The truth is, not all investors will benefit from the same tax treatment. Take a real estate partnership that sold quite a few parcels of real estate during the year. Is it or is it not a real estate dealer? Most often, the partnership would say it is not, so that gains are capital gains; for dealers, they would be ordinary income. Investors with ordinary losses elsewhere in their portfolios, however, would be better off treating the partnership gain as ordinary income. Since it is a close call anyway, they could legitimately call the partnership a real estate dealer, and chances were good that the IRS would never even notice the discrepency.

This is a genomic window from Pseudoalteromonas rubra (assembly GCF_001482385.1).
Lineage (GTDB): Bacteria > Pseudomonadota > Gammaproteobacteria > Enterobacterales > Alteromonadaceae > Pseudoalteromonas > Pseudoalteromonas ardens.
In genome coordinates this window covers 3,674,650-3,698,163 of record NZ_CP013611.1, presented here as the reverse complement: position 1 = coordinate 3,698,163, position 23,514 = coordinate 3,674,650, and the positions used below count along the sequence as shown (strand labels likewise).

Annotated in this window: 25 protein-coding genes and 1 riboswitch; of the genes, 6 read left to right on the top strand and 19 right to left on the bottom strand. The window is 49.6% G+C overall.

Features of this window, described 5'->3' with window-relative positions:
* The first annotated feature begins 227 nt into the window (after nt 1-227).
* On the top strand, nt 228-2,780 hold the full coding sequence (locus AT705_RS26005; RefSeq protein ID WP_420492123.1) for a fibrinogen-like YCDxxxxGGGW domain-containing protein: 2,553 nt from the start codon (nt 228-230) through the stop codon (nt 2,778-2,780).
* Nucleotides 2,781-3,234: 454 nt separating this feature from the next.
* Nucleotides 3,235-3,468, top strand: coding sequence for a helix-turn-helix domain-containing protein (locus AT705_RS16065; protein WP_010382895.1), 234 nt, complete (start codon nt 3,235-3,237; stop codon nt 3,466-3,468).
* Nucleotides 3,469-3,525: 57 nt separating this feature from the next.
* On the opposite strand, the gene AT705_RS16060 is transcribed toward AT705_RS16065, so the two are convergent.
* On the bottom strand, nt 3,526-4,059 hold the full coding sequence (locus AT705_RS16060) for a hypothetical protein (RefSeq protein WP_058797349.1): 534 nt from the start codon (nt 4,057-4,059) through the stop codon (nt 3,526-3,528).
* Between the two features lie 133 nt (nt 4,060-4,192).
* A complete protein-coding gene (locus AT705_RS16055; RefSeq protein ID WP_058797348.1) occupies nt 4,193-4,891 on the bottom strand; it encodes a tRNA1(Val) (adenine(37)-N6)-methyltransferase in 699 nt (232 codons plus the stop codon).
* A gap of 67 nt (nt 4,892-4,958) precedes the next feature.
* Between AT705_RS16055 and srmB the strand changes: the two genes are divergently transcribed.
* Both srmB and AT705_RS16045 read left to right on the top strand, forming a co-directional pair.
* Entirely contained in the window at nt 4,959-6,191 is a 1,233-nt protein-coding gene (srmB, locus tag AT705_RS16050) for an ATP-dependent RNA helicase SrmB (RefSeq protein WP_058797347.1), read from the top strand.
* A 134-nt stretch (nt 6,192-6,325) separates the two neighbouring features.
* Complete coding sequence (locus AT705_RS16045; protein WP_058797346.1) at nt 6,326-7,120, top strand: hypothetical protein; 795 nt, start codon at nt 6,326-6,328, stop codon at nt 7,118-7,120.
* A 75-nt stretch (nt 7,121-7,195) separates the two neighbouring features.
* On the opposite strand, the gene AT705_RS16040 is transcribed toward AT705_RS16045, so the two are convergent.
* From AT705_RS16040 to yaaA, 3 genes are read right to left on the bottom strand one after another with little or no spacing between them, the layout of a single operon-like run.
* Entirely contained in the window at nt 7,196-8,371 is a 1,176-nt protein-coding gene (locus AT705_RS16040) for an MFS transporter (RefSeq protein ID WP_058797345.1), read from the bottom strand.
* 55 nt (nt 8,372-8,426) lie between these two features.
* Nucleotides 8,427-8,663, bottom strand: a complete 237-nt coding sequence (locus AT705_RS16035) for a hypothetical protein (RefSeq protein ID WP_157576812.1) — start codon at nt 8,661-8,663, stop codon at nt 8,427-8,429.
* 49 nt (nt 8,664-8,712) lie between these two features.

That has all changed. All questions about how partners treat the results of the partnership operation will be handled in one consolidated case. Each partnership must designate a "tax matters partner" (or the IRS will pick the general partner with the biggest stake), and the auditors deal with that person. Any settlement or eventual court ruling is binding on all investors. Investors have a right to participate in the negotiation or litigation proceeding, but as things stand now they might not even know it is going on.
The only persons the IRS must inform when a partnership's books are under scrutiny are those with at least a 1 percent interest. In a lot of the big deals, most investors have less than that. So lawyers are now going to the general partners and trying to get the partnership agreement amended, adding a legal duty to inform everyone when an audit is pending. Advisors who put a lot of clients into tax shelters say they have been successful in getting such rewrites.